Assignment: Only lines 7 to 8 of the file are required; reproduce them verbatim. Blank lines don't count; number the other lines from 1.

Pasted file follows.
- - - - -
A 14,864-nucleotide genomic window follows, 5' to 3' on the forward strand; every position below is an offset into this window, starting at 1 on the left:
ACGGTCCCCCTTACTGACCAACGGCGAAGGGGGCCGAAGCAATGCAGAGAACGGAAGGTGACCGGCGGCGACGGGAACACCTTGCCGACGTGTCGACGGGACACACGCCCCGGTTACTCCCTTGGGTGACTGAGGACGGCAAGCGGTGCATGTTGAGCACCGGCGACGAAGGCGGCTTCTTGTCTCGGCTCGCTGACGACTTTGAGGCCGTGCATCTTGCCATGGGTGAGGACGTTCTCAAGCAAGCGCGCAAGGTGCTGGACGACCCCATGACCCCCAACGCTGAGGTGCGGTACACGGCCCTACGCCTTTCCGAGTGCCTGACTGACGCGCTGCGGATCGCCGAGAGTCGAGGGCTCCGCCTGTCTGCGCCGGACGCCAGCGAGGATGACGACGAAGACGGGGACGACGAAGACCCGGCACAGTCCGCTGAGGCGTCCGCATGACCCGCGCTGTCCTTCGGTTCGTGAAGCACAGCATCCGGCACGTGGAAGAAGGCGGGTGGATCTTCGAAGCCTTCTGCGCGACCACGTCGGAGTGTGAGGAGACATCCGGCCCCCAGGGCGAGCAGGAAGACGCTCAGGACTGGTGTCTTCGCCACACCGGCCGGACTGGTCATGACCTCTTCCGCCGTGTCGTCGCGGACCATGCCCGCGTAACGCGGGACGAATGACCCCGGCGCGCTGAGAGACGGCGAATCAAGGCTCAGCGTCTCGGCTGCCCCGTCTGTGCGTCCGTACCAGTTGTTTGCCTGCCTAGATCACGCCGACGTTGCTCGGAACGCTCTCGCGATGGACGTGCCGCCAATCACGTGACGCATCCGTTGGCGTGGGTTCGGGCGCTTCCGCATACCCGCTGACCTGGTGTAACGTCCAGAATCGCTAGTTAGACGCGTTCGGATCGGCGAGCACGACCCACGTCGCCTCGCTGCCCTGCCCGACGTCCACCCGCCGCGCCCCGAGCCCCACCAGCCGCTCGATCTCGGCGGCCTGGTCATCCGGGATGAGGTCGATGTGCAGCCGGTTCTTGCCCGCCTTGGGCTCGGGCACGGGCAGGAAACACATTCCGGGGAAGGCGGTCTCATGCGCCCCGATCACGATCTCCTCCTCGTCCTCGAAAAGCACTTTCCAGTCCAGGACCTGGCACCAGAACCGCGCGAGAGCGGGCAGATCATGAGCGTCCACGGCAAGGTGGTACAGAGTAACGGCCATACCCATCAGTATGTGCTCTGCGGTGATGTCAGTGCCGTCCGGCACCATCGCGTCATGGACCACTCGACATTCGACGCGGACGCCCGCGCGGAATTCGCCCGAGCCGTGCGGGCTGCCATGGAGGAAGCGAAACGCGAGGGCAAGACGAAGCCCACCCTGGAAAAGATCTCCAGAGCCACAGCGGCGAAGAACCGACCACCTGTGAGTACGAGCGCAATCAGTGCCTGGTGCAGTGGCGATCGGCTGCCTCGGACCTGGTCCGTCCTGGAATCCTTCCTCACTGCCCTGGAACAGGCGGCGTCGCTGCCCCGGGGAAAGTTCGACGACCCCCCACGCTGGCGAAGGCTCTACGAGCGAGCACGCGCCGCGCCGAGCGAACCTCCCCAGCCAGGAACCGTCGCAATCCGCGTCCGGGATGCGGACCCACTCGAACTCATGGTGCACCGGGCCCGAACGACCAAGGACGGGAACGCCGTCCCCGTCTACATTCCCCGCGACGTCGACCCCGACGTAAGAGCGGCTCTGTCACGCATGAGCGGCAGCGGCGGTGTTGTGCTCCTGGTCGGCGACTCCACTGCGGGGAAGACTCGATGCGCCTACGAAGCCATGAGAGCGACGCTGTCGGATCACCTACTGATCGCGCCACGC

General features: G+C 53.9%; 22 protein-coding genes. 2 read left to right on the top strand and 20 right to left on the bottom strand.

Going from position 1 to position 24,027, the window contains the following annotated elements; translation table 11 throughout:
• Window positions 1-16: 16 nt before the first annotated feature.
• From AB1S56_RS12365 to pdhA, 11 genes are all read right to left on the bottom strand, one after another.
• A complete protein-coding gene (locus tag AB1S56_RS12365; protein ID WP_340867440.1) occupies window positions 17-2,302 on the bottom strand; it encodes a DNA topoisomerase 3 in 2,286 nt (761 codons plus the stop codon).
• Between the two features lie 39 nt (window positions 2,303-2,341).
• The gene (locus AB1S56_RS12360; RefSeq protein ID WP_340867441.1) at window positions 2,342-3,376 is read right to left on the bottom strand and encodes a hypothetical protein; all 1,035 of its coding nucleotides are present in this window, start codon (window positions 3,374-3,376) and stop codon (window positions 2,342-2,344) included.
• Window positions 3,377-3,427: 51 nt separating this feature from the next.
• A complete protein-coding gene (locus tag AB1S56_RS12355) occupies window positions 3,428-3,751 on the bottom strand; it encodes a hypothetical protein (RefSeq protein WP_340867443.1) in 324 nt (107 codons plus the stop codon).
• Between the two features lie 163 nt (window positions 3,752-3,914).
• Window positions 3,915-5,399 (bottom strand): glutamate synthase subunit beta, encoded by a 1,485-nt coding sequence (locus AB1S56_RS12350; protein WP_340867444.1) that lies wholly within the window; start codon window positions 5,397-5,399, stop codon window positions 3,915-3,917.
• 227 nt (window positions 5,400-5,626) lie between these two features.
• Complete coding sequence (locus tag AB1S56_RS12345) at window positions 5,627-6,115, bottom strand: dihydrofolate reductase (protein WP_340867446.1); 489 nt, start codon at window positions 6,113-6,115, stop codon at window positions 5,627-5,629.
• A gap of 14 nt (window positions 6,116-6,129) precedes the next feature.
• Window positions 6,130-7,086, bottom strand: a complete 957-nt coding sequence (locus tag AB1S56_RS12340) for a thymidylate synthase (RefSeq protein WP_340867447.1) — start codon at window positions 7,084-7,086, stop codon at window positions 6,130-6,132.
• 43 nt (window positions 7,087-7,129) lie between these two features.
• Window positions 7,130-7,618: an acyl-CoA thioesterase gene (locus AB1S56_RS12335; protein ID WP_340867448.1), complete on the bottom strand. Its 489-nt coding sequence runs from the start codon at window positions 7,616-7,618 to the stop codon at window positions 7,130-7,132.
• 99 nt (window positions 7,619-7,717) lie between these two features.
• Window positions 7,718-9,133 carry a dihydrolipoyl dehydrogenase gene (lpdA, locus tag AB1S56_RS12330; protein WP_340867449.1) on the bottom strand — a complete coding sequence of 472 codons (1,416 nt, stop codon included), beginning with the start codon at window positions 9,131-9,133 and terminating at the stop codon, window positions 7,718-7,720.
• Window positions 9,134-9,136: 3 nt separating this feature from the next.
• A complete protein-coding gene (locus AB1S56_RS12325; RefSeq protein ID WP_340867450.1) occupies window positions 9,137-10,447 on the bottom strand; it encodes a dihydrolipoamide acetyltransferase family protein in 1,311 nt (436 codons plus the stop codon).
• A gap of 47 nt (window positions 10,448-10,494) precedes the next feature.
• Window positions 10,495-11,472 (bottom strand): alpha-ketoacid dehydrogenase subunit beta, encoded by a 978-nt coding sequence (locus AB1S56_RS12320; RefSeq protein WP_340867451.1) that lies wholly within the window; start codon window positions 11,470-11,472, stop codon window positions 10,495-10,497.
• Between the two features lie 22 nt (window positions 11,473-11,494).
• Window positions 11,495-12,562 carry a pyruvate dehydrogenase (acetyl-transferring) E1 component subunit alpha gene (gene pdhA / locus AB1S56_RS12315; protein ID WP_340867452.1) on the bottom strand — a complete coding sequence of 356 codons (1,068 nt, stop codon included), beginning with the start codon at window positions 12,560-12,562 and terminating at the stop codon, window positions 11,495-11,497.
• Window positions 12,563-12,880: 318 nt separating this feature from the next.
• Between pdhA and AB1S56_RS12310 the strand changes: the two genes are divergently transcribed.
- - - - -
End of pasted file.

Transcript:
• A complete protein-coding gene (locus tag AB1S56_RS12365; protein ID WP_340867440.1) occupies window positions 17-2,302 on the bottom strand; it encodes a DNA topoisomerase 3 in 2,286 nt (761 codons plus the stop codon).
• Between the two features lie 39 nt (window positions 2,303-2,341).